Underbelly – Dragoman (reviewed by Dave Franklin)


OQxmcsUTs0xwKEpkS5gLCmqoUduGWhSMIZCdm9yZ-zYThe more the ear of the modern music fan is bombarded with this idea that slick, style over substance pop and stadium, Mondeo driving dad rock are the only options, that it is a choice between Adele and Foo Fighters, the more I find myself retreating into obscure musical backwaters. It is in these places that you find strange musical hybrids, sonorous, haunting sounds; ethereal, dream state music and intangible tunes casting retrospective glances to other long forgotten heroes of the underworld. It is here that you find the music of the one who goes under the name of Dragoman.


His is not a mission of bold statements or modern marketing ploy, but one more interested in taking gossamer thin musical textures and weaving them into wonderfully opaque songs and setting them free on the night breeze to see where it will carry them. And when he does look to make more driven music it is by gathering a whole host of sounds garnered from a possessed musical instrument museum or a child’s forgotten toy box. But for the most part it is a realm of hushed tones and twilight musical landscapes, of the rediscovery of a long lost European blues and of music built from pure emotion.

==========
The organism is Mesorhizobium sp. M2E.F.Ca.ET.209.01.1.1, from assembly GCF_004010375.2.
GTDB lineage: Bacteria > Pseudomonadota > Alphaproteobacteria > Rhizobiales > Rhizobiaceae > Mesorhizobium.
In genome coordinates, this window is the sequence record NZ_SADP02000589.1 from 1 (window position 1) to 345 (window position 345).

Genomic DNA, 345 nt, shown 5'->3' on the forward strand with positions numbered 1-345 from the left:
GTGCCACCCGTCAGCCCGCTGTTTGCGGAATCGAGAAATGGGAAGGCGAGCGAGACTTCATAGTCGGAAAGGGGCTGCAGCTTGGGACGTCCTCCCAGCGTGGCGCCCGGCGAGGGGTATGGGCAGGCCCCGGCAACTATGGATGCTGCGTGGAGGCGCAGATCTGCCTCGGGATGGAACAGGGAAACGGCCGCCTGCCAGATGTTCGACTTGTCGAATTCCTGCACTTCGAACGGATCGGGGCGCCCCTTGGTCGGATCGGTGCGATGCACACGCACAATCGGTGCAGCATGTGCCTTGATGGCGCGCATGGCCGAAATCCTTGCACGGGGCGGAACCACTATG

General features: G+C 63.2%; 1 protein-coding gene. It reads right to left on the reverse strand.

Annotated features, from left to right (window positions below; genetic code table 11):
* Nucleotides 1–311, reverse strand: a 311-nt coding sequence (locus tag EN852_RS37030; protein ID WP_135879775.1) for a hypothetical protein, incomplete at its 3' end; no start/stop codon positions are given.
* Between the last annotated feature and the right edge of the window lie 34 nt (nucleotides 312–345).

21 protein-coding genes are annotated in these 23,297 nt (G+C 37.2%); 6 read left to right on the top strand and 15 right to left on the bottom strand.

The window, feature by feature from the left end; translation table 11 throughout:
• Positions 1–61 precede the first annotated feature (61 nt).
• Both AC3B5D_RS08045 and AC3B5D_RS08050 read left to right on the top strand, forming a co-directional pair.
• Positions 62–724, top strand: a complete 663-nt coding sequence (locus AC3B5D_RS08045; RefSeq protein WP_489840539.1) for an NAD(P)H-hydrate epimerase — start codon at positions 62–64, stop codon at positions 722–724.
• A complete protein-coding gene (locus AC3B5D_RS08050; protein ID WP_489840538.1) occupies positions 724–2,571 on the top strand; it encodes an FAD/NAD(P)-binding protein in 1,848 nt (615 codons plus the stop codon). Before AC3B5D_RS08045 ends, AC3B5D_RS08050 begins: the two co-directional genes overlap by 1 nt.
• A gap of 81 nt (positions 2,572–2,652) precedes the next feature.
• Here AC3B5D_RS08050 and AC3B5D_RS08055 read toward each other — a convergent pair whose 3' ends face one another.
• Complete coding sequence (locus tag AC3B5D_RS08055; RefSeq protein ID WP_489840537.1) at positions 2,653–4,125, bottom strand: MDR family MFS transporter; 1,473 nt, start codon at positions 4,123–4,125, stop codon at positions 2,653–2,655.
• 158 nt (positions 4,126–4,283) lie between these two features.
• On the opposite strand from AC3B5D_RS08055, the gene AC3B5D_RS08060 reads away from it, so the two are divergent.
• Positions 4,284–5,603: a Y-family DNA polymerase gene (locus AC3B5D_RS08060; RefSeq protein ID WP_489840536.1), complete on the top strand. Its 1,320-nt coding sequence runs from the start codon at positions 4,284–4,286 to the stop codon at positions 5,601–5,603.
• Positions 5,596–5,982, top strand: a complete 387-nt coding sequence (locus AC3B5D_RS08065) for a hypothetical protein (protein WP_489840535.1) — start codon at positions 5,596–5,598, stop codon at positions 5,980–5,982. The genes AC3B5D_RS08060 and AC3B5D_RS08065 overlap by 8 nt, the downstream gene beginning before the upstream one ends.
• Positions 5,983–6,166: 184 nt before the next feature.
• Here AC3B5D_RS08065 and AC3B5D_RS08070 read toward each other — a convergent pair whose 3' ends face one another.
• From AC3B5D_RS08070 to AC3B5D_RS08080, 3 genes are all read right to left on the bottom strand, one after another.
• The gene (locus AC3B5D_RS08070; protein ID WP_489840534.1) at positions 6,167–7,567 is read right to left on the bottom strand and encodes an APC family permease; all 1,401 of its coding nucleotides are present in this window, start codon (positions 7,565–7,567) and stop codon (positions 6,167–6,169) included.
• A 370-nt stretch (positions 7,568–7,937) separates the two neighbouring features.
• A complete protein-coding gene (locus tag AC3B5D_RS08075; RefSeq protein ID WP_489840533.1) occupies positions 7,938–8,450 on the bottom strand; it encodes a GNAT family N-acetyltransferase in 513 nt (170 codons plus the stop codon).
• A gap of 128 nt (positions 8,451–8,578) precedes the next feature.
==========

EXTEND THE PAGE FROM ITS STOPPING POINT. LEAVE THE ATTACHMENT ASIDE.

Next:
To every three parts of music there is one part madness, if not more. It is the lunacy of Tom Waits blended with the dark majesty of Leonard Cohen and it is sublime.

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